Virginia Tech® home

A Hokie legacy 50 years in the making

Loading player for
Category: campus experience Video duration: A Hokie legacy 50 years in the making
50 years after his graduation from Virginia Tech, Jim Watkins '71, returned to Lane Stadium to watch his grandson, Diondre Watkins, walk across the stage to graduate. Jim, a founding member of Groove Phi Groove fraternity, initiated a scholarship in the name of Groove Phi Groove Social Fellowship Inc..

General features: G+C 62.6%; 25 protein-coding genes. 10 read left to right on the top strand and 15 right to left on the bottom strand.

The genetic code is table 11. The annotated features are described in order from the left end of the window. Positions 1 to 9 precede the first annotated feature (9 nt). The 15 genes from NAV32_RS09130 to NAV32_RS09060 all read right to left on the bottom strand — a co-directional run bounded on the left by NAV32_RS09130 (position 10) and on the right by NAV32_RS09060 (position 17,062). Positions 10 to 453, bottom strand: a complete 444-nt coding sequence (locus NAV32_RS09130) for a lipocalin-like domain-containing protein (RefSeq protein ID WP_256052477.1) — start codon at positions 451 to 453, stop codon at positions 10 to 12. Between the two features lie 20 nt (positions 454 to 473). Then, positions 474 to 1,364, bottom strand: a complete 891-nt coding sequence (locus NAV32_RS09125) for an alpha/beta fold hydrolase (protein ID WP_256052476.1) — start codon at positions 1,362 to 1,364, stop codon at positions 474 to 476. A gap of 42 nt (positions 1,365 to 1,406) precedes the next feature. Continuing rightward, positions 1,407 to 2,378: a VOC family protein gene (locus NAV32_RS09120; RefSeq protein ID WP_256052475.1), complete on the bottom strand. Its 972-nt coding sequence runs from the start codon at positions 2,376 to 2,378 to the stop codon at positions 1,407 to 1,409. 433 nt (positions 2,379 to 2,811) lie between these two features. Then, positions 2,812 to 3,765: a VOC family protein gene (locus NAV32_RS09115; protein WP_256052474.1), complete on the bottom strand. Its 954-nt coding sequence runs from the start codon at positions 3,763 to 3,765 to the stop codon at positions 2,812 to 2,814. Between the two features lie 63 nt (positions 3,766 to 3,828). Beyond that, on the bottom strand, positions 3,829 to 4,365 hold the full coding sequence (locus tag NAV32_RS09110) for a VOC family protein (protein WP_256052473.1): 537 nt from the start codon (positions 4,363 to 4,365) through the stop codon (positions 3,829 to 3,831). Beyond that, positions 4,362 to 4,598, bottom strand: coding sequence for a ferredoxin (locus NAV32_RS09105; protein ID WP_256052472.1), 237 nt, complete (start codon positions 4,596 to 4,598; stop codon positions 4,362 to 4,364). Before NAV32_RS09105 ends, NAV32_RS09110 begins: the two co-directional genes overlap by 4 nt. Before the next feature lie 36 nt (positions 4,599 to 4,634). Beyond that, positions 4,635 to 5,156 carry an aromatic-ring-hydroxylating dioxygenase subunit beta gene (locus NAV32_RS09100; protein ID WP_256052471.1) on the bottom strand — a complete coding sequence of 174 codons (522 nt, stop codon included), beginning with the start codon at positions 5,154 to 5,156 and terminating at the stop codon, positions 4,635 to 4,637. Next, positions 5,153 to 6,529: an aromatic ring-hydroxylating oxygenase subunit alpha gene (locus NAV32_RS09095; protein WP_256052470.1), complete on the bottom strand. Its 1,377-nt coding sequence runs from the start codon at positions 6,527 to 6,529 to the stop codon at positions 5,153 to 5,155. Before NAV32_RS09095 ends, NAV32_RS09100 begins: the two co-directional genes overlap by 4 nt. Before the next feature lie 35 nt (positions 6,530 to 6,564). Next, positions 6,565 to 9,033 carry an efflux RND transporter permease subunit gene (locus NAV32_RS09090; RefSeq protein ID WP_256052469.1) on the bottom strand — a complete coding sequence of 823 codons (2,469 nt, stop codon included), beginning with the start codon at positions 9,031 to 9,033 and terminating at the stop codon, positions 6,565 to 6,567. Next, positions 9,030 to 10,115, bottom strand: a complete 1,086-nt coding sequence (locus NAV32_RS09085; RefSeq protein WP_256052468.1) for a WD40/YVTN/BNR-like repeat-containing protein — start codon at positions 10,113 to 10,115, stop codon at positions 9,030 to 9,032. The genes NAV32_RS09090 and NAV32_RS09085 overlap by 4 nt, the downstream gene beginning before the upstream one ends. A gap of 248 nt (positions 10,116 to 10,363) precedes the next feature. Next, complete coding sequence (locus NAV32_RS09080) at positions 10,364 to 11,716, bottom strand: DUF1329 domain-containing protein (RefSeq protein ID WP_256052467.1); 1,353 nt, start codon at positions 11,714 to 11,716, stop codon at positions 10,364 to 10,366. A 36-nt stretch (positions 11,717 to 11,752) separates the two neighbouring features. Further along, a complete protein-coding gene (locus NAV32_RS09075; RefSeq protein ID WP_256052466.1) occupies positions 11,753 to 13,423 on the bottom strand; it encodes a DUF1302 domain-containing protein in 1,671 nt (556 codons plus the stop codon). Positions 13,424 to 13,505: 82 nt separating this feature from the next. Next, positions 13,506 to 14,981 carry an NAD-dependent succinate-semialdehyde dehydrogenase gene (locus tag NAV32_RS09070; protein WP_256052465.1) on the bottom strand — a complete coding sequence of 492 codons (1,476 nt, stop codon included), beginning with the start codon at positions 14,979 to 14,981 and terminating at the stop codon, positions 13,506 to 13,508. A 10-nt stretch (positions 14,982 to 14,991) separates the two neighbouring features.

It feels like every day is so short and it feels like, it's these four years have kind of flown by. It was no surprise Diondre Watkins wound up at Virginia Tech. There was I think a lot of influence from my grandfather, especially because he's he loves Virginia Tech and he continues to talk about it. He's very proud that I'm going and I'm graduating from Virginia Tech. His grandfather who adopted and raised him is alumnus Jim Watkins. He has Virginia Tech paraphernalia everywhere. There's all all over our house and things of that nature. He has Virginia Tech stuff. Diondre is graduating with a double-major in psychology and criminology where he found an overlap in issues of social justice and behavior. I'm hoping to do something in the future related to either law enforcement or go into something psychology related, maybe counseling for young juveniles who are either in low income status or have committed an offense, a legal offense. Just counseling for kids of that nature. [You feel like a Hokie yet?] Conversations about such topics are not new for the Watkins family. Jim, who came to Virginia Tech in 1967, was one of only five black male freshmen on his dorm floor. Once we were here, we all made a pact to transfer after our first year. We all made a pact we were going to transfer. It was a time, he says, when campus wasn't very accommodating. Dixie was the fight song, no doubt about that. And the Confederate flag came out running with the American flag and the state flag of Virginia. So, and everybody stood up and cheered, and of course, we weren't going to stand up and cheer for that. So, so that first year was tough. Jim and his friends persevered. This is my grandfather's Groove Phi Groove sweater. They founded the fraternity Groove Phi Groove, creating and growing their own community. And that impetus kept sane enough to feel like I could deal with the academics and I could deal with being the only black in most of my classes and stuff like that. When it came time for his own graduation in 1971, Jim was focused on his next step, dental school, not necessarily celebrating his own achievement. A matter of fact, my parents didn't even come. I feel bad about that now because I asked them not to because I didn't feel like it was anything but a step to the next phase. But he's Virginia Tech experience left an impression, an affection for the people and community he helped build. I was kind of sad that I had asked that and I was kind of sad about leaving because again, we had a really good focus of brothers here and the students here, had gotten to the point where it seemed that, that Virginia Tech was really kind of heading in the right direction with some things. 50 years later, Jim and his family sit in the stands at Diondre's Commencement to celebrate a legacy. It was really special to have Diondre finish Virginia Tech, finish my